Earlier this year, Gilead began making 11 years’ worth of Truvada donations to 200,000 high-risk, uninsured Americans, particularly in the rural South and among trans women and gay and bisexual men of color. That’s in addition to access programs and copay-assistance initiatives. But the fact remains that the company’s efforts are reaching only one-fifth of the 1.1 million high-risk Americans today. In a recent Center for Disease Control and Prevention study, 35 percent of gay and bi men were on PrEP in 2017, but 40 percent of the overall pool was white. Racial minorities and trans women continue to be at a higher risk of contracting HIV.
So what can be done? Lady J sees such accessibility issues as a continuation of what we saw in 1990, now re-created on Pose. But after taking a pause, she says there are still some gray areas. “I see that Gilead does a lot of good within the community. I just had a conversation with my doctor recently about measures Gilead is taking toward finding the cure for HIV,” she says, noting the company’s continued research efforts. “And I think it’s important to remember that, yes, we live in a capitalist society, it takes money to develop life-saving medication. But also, when something can save so many lives — and I’m speaking on behalf of myself and not the show or any other company — I think it is important to look at what we can do to relieve that.”
Lady J cites Volvo’s invention of the three-point seat belt as an example of a company releasing its patents for the greater good: “The manufacturer of the seat belts knew they could save lives if they released the patent, and they did. I think it is important for any sort of life-saving method to not be owned by one company.”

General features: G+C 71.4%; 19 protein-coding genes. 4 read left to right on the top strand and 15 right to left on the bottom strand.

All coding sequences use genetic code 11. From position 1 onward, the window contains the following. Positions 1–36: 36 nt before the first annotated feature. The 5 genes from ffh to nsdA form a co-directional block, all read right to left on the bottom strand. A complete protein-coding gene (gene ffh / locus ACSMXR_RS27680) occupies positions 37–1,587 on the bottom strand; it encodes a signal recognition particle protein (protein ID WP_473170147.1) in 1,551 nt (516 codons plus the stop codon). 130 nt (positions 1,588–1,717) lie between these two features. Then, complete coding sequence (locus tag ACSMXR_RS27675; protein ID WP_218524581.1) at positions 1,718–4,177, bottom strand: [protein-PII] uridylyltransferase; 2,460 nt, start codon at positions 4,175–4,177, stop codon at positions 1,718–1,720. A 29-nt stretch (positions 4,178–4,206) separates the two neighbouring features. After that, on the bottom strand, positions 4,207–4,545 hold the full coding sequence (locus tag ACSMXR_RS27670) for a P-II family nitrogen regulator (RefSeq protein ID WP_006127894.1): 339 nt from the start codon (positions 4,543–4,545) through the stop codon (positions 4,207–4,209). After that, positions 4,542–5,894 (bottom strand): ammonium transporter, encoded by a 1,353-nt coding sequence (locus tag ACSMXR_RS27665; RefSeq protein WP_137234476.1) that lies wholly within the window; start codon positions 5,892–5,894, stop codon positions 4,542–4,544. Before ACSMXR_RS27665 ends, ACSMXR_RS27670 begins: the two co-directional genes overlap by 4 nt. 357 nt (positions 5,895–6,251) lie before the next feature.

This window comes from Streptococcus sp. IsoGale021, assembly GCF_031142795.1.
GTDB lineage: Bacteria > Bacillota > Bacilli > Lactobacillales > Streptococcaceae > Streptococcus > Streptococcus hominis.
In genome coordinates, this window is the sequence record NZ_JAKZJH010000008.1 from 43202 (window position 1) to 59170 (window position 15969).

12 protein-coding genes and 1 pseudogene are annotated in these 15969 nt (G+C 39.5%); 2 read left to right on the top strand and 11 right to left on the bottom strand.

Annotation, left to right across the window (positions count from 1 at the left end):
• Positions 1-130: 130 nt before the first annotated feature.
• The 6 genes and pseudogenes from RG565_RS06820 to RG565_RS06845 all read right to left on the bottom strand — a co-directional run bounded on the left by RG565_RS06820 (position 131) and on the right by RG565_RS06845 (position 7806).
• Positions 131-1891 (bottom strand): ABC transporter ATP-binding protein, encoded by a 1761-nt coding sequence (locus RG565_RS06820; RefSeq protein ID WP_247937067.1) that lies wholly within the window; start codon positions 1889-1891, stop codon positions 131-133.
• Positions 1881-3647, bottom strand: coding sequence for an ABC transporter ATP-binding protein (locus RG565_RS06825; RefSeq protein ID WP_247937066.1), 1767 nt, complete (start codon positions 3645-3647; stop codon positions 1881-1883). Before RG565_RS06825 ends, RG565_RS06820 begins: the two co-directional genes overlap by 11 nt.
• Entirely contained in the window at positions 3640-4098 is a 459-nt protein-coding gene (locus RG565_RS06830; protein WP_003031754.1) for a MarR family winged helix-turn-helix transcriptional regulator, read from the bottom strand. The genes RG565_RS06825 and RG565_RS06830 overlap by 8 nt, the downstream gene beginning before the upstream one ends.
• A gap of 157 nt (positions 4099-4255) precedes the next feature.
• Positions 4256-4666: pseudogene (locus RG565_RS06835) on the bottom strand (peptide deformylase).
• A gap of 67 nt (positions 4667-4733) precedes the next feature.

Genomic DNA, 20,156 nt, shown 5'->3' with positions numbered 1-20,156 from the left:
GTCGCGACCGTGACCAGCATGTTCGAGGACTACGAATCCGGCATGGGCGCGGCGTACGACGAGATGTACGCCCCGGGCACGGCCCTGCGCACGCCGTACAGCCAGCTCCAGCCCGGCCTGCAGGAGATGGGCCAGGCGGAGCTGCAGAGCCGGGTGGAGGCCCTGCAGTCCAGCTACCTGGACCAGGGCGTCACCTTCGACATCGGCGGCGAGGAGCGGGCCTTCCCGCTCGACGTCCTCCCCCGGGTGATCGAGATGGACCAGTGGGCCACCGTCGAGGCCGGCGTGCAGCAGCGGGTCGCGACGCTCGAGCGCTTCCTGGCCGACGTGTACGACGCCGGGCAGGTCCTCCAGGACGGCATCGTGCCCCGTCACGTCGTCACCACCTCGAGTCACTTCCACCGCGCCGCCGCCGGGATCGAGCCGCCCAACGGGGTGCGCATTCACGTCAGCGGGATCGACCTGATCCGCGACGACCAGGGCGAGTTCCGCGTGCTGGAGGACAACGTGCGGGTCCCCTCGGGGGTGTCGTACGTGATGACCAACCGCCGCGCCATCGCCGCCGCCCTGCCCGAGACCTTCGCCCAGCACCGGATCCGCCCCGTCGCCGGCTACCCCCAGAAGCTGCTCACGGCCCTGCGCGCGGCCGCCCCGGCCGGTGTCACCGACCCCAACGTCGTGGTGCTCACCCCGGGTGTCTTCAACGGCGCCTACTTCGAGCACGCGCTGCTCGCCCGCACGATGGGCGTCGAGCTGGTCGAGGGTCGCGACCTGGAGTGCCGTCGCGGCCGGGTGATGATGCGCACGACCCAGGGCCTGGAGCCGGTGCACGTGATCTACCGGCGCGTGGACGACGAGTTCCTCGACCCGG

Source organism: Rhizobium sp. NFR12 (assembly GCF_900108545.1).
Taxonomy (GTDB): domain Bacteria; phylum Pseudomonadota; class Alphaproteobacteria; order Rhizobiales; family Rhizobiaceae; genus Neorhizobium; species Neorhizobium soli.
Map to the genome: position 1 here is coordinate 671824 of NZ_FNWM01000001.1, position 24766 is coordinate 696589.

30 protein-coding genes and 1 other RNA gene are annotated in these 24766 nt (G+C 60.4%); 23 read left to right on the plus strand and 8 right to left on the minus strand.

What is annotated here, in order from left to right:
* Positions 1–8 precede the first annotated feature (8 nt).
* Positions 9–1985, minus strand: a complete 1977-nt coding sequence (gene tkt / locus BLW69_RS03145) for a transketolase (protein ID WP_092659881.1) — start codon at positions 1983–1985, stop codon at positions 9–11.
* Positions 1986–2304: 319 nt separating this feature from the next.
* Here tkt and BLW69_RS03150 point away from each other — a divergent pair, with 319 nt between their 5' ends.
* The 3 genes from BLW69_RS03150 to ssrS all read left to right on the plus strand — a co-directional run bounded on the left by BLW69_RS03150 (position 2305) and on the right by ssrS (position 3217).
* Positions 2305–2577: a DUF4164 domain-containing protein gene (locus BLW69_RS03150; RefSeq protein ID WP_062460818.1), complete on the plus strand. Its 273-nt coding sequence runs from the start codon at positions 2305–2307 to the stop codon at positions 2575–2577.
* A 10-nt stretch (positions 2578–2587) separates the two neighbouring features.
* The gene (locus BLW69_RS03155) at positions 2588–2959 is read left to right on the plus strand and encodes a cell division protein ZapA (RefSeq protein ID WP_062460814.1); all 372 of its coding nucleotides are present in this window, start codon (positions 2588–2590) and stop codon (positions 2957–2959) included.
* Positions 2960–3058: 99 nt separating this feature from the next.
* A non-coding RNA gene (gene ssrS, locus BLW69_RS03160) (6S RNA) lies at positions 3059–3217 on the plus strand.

For Canals, the hurdles faced by those most at risk today stem not just from the actions of the pharmaceutical company in question but from a gap in health care in general. It’s a gap that, through Blanca’s use of donated-in-death AZT and Judy’s efforts in medical activism, among other story lines, he wants the historical lens of Pose to bring into focus.
“We’re not a country that has comprehensive health care, so I think we really do need to be looking at where there are gaps,” Canals says. “The first place that I go to is just who has access to the resources? I think of all the young LGBT people who have reached out to us who are living in the Midwest who do not have an LGBT resource center in their town. I’m thinking about all the people who, again, maybe they just don’t have health care and they can’t afford to go to the doctor because they can’t pay for these meds out of pocket. How are we supporting these young people?”
He continues, “Our show is a reminder, whether we’re talking about HIV/AIDS and access to medical resources or we’re talking about what it means to be a trans woman of color. Hopefully, we’re reminding people that you’re critically important to this discourse in this day and age.”